Oil supply growth in the Bakken, Eagle Ford and Permian Basin plays is expected to peak prior to 2020, but that should not be a cause for alarm this is not a peak oil story. There is plenty of oil left in the long tail of maturing plays and plenty of other onshore tight oil plays in the US yet to be developed so we expect to see more E&P over time as economics align favorably with market conditions. Producers have concentrated first on the ‘sweet spots’—the place easiest to reach and most economical to extract. They will continue to work these same plays to extract the longer tail of residual oil once the peak pumping of the sweet spots is reached.
The game changer at work among North America’s oil and gas market participants is the challenge set for them when George Mitchell showed them how by adapting his field experience and technology to make the shale revolution happen. The question is whether North America can do it again adapting to new geologies, new conditions, new plays to find and economically produce enough oil to make a difference in world swing productive capacity. If we can then North America can truly be a change changer.
The game changer at work next in the oil patch is the push of the next wave of technology change. These disruptive innovations will focus on adapting the shale E&P techniques to more challenging geologic conditions, modify the gathering and processing midstream to take advantage of the light sweet crude and condensates found in many onshore shale plays and blend it with the oil sands and heavy crude types to expand the range of oil products produced.
Field operations are a complex choreography of crews, contractors, equipment and competing demands. Performing these dance steps consistently at the well site multiplied across thousands of wells makes the difference between good results and unintended consequences. This is more than just connecting the dots in a process workflow diagram. Horizontal drilling and hydraulic fracturing unleashed a revolution in energy production from onshore unconventional oil and gas plays turning the energy industry on its head and the United States into a global energy powerhouse.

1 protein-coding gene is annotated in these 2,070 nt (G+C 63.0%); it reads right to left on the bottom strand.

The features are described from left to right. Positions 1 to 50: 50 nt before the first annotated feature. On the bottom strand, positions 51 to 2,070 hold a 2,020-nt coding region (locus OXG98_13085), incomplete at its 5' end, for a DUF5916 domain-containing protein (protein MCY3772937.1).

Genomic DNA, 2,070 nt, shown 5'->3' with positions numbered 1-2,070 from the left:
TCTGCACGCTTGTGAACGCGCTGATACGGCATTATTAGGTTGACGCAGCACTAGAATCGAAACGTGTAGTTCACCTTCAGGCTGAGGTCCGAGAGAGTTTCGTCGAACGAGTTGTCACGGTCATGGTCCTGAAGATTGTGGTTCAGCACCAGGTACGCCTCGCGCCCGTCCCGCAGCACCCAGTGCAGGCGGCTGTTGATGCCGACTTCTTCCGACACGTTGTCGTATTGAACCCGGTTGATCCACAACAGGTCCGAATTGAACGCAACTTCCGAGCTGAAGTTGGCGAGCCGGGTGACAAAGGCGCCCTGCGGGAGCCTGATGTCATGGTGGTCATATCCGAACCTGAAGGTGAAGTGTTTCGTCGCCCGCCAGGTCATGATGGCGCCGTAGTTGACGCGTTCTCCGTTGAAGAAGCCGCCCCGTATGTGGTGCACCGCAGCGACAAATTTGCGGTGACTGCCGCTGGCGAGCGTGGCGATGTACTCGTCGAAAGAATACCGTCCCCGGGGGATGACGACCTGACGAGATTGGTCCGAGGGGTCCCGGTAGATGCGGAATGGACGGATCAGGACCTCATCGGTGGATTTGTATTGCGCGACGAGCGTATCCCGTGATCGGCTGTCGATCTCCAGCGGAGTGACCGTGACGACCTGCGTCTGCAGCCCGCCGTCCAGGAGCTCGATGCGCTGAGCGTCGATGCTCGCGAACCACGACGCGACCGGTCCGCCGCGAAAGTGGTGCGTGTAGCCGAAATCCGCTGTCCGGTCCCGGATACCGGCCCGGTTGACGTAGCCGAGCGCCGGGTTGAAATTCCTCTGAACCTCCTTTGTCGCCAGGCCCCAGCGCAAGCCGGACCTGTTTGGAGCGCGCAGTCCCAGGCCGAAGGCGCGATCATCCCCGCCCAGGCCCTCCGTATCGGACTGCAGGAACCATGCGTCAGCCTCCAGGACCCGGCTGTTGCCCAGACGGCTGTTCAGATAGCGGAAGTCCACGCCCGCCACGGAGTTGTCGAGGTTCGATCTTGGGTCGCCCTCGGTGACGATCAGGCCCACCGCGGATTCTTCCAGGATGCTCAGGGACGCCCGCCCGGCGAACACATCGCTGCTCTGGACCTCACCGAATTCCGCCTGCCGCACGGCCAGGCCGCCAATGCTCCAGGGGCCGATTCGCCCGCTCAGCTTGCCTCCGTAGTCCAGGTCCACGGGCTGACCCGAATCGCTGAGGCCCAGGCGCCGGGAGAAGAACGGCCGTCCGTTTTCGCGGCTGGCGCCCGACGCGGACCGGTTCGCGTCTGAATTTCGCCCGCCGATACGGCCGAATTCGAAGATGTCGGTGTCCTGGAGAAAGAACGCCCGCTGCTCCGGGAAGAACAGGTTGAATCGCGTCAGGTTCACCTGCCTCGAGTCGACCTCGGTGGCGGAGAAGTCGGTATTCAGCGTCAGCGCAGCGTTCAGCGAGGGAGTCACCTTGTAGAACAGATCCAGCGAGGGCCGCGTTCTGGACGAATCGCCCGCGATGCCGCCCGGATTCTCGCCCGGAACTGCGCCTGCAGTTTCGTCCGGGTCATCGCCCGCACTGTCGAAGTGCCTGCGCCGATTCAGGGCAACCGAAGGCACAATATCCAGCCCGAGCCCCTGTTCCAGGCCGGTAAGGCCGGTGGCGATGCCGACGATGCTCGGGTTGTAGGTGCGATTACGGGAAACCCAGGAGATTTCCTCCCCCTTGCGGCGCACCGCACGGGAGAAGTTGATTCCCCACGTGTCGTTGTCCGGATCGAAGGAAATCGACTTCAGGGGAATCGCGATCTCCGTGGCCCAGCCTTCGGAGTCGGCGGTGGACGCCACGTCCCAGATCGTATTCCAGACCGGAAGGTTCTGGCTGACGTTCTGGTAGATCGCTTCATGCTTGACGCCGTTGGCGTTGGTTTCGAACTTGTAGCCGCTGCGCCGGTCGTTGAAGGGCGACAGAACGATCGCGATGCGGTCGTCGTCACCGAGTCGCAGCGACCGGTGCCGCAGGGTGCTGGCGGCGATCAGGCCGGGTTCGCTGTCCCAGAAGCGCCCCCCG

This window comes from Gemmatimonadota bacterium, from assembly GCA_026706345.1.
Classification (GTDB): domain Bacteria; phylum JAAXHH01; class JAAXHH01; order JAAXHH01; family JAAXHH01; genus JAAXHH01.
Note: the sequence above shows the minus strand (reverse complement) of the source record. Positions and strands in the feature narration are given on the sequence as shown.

Turning North America into a global energy superstore requires completing the circle bringing Canadian oil sands production and the energy reform promised expansion of Mexico oil production growth together with US supply growth and technology leadership.
The fear is that the same disruptive innovation forces that changed the natural gas markets so profoundly driving down prices will do the same thing to oil markets. It does not have to be that way. Why?
For one thing oil has been a global traded commodity for a long time. Natural gas, on the other hand, has been a regional traded commodity because it was difficult to transport until LNG technology and economics transformed it.
The WTI-Brent price spread is another example where US oil prices for West Texas intermediate or Louisiana Light Sweet have traded at lower prices than the global oil price pegged to Brent. In party this is due to the ban on US oil exports distorting markets and the pipeline, storage and export infrastructure congestion made market access difficult.
Demand in Asia is growing faster than other markets. Demand growth in China for petroleum products is expected to double by 2038. Meanwhile, North American and European demand of petroleum products is expected to decline by 2038 as electric, CNG and hybrid vehicle market share grows. Diesel use worldwide is also expected to grow at an annual rate of over 2%.
This mismatch of global supply and demand can work to North America’s advantage if we focus on improving our global competitive position, take advantage of North America’s enviable integrated energy infrastructure network and abundant oil and gas supply growth
North American oil & gas is the global game changer on the horizon and the growing pains being experienced today will speed the transformation of the infrastructure, policies, product and prices if the markets are allowed to work their magic.